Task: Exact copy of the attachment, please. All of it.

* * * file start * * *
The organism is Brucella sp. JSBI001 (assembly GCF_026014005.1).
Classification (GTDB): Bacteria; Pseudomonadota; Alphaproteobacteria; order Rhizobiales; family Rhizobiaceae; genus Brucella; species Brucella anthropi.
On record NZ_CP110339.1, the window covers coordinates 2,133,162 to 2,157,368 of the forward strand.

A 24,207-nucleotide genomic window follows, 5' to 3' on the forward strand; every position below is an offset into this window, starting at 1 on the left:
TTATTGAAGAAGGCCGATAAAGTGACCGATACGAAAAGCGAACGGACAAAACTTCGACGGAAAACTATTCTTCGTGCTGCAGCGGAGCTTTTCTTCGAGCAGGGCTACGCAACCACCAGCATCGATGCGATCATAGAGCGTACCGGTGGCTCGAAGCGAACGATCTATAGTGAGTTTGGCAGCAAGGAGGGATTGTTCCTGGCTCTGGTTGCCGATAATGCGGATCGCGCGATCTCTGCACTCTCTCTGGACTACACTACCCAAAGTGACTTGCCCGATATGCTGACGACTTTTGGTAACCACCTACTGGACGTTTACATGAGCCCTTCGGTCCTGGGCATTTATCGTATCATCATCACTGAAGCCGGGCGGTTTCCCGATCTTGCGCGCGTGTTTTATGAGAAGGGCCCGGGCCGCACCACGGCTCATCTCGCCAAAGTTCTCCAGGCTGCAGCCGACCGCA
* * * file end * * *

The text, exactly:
The organism is Brucella sp. JSBI001 (assembly GCF_026014005.1).
Classification (GTDB): Bacteria; Pseudomonadota; Alphaproteobacteria; order Rhizobiales; family Rhizobiaceae; genus Brucella; species Brucella anthropi.
On record NZ_CP110339.1, the window covers coordinates 2,133,162 to 2,157,368 of the forward strand.

A 24,207-nucleotide genomic window follows, 5' to 3' on the forward strand; every position below is an offset into this window, starting at 1 on the left:
TTATTGAAGAAGGCCGATAAAGTGACCGATACGAAAAGCGAACGGACAAAACTTCGACGGAAAACTATTCTTCGTGCTGCAGCGGAGCTTTTCTTCGAGCAGGGCTACGCAACCACCAGCATCGATGCGATCATAGAGCGTACCGGTGGCTCGAAGCGAACGATCTATAGTGAGTTTGGCAGCAAGGAGGGATTGTTCCTGGCTCTGGTTGCCGATAATGCGGATCGCGCGATCTCTGCACTCTCTCTGGACTACACTACCCAAAGTGACTTGCCCGATATGCTGACGACTTTTGGTAACCACCTACTGGACGTTTACATGAGCCCTTCGGTCCTGGGCATTTATCGTATCATCATCACTGAAGCCGGGCGGTTTCCCGATCTTGCGCGCGTGTTTTATGAGAAGGGCCCGGGCCGCACCACGGCTCATCTCGCCAAAGTTCTCCAGGCTGCAGCCGACCGCA